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Why Every Lesbian Needs To Watch Faking It

Who knew MTV would push the boundaries of queer ladies on TV?

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When advertisements for Faking It started making their way across the web early this year, lesbian eyebrows everywhere were raised. A show about two straight girls pretending to be gay in order to become more popular? MTV could keep their tokenistic queer-baiting to themselves, thank you very much.

But the doubters turned out to be wrong. In the show, best friends Amy and Karma certainly do pretend to be lesbians at their progressive Austin high school where the outcasts are the cool kids. But their plan goes awry when Amy actually falls for Karma.

And that's where the show gets interesting. Far from being an offensive cliché, it actually serves as something of a clever inversion of a regular coming out story. Even so, Faking It has hit the big time in the US, but Australian lesbians are yet to catch on en masse. Here's why we should:

High school angst: Queer edition.

Via Tumblr

Faking It is basically a combination of Mean Girls and Glee, but (thankfully) without the spontaneous musical numbers. It’s one of a number of shows that focus on high school lesbian characters – South of Nowhere, Pretty Little Liars and Glee among them – but the way the LGBT relationships emerge and play out in Faking It is markedly different.

The setting is vital. At Hester High, being LGBT is not just fine, but an active source of social cred. (While many people aren’t lucky enough to enjoy such an idyllic scenario, those living in Sydney’s inner west might be able to empathise.) Although the fake lesbian plot was attention grabbing in the advertisements, it soon becomes clear that Amy’s real feelings for Karma are the actual story of the show.

Having already come out as a fake lesbian and won the admiration of her peers, Amy is left scared only of her own feelings and how her most trusted friend will react to them. Her predicament highlights that coming out to oneself is a difficult part of grappling with sexuality as a teenager, an aspect that is sometimes overshadowed by family or community pressure.

Characters who aren’t just two-dimensional Gay People TM.

Via Autostraddle.com

Amy hasn't proclaimed a definite sexuality for herself and this is a good thing. The show's writers have avoided declarations and had Amy hook up with women and men. And in this case, it appears to be because they want her story to be genuinely nuanced, not because they want to queer bait audiences. Let's be real: it is much more likely for a 16-year-old gaybie to have Amy's love life than to be an out and proud gold star lesbian in the space of a couple of months. So four for you, Faking It writers, you go, Faking It writers.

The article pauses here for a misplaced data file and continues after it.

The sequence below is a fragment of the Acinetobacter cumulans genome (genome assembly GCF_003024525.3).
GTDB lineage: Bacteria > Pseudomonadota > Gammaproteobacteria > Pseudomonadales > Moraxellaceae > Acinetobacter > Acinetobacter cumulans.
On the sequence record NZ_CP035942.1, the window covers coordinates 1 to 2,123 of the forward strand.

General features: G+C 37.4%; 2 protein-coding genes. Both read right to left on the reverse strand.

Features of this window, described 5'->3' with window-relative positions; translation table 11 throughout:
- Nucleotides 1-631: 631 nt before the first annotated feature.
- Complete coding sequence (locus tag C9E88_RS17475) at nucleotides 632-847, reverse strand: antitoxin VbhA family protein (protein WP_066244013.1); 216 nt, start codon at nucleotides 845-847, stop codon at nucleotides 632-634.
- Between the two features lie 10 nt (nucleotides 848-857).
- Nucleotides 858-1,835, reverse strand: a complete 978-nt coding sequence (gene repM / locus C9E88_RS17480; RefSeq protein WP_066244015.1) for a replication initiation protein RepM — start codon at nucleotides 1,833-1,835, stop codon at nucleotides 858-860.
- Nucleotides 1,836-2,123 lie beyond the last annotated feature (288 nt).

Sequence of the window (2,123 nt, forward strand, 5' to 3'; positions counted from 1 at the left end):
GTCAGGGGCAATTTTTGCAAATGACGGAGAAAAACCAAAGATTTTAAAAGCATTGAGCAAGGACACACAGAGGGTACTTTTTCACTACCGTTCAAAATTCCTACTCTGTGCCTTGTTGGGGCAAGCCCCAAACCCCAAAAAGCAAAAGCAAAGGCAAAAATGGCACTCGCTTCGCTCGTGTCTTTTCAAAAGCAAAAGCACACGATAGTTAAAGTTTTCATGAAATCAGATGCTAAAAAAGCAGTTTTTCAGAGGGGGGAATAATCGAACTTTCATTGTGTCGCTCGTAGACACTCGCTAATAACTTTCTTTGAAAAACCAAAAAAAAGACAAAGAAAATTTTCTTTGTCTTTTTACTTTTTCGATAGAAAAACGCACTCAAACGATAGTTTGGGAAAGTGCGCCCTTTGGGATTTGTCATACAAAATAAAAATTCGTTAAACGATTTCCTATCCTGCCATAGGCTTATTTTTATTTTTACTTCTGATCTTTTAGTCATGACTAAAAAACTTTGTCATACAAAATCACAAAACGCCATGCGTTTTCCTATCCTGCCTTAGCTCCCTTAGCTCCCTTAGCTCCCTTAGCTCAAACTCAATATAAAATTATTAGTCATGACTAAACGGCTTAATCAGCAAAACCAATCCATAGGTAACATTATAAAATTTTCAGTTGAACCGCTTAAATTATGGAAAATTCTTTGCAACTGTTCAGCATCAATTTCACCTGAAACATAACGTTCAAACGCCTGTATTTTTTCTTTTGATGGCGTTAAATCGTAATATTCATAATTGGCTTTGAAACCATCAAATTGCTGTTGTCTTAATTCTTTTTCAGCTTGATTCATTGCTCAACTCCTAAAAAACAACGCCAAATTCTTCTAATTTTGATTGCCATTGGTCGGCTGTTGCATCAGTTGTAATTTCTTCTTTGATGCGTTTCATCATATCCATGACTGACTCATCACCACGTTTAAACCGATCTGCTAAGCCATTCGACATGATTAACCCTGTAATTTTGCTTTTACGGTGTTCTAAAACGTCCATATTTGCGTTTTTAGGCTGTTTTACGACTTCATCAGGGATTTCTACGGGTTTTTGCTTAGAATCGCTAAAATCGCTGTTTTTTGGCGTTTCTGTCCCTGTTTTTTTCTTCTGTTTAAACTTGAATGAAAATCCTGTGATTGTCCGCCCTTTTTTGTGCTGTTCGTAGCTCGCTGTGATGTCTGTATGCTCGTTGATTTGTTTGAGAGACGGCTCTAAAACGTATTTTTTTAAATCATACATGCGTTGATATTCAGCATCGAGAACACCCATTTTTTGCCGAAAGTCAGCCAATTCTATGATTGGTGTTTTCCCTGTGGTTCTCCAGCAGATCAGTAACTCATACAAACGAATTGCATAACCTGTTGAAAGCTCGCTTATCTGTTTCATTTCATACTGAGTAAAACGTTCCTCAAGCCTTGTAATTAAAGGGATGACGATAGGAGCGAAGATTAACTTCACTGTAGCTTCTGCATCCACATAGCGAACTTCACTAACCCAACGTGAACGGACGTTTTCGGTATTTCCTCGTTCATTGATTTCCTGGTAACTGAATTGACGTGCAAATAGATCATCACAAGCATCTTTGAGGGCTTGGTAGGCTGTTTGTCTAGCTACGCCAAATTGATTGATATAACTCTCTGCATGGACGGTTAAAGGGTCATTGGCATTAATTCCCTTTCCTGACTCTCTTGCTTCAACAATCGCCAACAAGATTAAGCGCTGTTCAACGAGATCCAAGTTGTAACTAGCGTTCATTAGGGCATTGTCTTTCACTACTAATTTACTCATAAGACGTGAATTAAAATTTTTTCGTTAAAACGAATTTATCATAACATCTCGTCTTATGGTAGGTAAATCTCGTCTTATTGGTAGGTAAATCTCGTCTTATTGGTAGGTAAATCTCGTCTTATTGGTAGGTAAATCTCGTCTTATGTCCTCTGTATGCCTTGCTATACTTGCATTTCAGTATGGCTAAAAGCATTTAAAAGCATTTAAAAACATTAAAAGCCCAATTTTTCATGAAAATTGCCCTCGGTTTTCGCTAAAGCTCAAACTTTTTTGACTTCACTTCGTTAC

Another interesting LGBT storyline lies in openly gay Shane's love interest, Duke. He has a public profile and doesn't want to be outed – usually, a nod to somebody being ashamed of their sexuality. But as you learn more about his character, you realise he is supported by his family and happy in his own identity, and that his decision to not come out is a purely professional one. By contrast, Shane is out and proud and doesn't seem to have ever been particularly troubled by his sexuality. It's a refreshing continuation of a wide range of attitudes towards being LGBT in Faking It.

An intersex character who is so much more than intersex.

Via Tumblr

So, TV shows do this thing where they represent an LGBT person in a show and the fact that the person is lesbian, or trans, or whatever is always the most interesting thing about them, which is really code for: 'We can't be bothered to make this person a character beyond their sexuality/gender identity'. But in Faking It, they get it right, with the character of Lauren (Amy's stepsister) who comes out as intersex.

Lauren is the most likeable Republican on TV – possibly ever – and a seriously funny and interesting character. She also happens to be intersex. And while her coming out as intersex is a major storyline for her character, it is not the sole feature around which her personality revolves.

A Laverne Cox cameo.

Via MTV

Laverne Cox appears as a wonderfully batshit drama teacher at Hester High. She's totally harsh and weird and awesome. You're left with many questions after her appearance, but mostly just "Why isn't she in every episode?".

The show isn't perfect.

Some of the supporting cast are people of colour, like Theo, who joins the cast in season 2, and Vashti Nadira, the unusually committed curator of the school Tumblr. But the entire main cast is white.

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